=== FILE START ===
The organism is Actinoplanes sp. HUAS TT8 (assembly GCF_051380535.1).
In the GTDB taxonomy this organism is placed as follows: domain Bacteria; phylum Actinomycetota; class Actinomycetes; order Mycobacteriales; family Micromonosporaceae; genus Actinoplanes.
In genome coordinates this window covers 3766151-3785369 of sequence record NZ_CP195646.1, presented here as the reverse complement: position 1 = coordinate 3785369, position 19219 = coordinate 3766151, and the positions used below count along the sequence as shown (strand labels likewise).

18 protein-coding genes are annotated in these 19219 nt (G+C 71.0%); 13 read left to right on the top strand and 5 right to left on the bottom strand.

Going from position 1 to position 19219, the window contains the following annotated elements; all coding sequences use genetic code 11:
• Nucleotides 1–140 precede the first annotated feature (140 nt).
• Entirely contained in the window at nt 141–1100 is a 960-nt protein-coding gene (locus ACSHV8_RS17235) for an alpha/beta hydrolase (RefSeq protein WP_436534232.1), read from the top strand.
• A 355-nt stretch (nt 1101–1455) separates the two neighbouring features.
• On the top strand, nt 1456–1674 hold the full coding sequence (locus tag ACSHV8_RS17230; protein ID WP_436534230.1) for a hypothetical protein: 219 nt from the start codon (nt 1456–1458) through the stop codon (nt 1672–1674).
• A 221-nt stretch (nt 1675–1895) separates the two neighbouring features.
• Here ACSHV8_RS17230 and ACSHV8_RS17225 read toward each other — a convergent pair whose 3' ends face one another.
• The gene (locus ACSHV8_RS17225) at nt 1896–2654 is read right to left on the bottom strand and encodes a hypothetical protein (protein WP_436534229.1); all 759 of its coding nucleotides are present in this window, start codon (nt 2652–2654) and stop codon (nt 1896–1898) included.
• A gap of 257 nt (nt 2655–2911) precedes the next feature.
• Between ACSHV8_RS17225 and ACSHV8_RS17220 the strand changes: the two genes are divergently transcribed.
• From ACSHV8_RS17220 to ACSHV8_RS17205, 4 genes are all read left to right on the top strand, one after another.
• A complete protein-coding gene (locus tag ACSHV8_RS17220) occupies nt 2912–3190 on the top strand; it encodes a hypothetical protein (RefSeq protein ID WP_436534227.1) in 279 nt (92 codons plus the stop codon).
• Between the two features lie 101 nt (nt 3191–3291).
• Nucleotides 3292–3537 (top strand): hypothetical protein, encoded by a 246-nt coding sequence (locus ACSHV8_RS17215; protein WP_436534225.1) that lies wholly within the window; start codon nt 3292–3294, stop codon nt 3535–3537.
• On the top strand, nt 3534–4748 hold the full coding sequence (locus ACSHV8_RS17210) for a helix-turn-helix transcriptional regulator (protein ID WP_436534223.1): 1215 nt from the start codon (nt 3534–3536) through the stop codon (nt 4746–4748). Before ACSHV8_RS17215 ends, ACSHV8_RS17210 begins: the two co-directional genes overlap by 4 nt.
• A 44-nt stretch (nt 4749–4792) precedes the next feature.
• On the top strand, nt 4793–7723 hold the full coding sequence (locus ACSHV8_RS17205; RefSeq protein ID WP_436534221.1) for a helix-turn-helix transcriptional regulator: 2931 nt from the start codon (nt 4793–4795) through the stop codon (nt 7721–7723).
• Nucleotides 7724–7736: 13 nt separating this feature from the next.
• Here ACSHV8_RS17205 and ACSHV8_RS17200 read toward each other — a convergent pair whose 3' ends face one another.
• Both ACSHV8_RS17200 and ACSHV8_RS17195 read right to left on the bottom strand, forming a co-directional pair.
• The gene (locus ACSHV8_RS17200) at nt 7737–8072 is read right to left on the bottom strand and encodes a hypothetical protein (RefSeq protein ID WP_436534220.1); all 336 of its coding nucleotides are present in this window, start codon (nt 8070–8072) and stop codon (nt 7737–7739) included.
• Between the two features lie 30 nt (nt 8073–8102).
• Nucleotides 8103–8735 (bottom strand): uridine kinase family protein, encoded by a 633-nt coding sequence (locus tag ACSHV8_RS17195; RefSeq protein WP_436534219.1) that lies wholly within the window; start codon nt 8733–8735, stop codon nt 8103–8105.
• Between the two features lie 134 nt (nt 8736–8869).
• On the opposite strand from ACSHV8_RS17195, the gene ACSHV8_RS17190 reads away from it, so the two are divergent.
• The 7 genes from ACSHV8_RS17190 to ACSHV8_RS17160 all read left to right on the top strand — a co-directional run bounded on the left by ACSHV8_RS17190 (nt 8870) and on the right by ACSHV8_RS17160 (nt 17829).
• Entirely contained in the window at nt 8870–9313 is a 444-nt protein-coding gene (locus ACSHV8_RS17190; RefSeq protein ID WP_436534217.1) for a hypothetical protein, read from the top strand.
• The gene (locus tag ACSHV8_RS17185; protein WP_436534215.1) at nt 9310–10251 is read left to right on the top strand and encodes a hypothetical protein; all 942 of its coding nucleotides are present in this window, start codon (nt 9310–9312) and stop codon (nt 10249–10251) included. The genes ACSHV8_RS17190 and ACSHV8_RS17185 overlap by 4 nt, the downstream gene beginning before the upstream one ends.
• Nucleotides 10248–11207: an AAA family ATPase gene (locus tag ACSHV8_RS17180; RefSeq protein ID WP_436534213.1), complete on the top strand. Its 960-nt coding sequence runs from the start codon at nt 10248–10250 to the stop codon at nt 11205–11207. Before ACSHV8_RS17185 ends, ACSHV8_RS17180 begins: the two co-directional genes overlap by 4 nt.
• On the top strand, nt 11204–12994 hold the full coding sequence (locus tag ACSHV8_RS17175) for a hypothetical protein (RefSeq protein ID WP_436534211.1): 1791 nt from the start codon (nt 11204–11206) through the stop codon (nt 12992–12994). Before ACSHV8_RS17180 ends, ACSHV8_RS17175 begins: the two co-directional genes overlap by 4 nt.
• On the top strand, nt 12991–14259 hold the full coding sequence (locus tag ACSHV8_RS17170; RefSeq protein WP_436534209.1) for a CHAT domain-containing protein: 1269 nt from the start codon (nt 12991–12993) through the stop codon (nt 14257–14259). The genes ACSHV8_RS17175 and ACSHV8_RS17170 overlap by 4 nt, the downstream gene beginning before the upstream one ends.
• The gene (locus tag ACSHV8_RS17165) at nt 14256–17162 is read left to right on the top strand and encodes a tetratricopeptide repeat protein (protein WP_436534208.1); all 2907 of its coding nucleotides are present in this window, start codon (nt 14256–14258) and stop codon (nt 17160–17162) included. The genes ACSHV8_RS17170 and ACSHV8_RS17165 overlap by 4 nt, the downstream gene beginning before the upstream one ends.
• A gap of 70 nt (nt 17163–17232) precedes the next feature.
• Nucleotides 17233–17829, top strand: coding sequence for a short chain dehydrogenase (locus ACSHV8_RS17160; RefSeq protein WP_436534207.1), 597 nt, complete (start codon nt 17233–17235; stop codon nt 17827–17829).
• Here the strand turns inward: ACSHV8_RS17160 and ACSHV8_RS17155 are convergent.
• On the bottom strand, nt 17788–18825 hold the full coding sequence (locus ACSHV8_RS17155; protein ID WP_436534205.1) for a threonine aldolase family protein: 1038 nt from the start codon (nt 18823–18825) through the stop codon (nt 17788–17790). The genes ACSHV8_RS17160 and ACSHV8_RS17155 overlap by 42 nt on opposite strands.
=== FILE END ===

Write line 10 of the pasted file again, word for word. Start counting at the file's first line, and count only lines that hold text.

• A 221-nt stretch (nt 1675–1895) separates the two neighbouring features.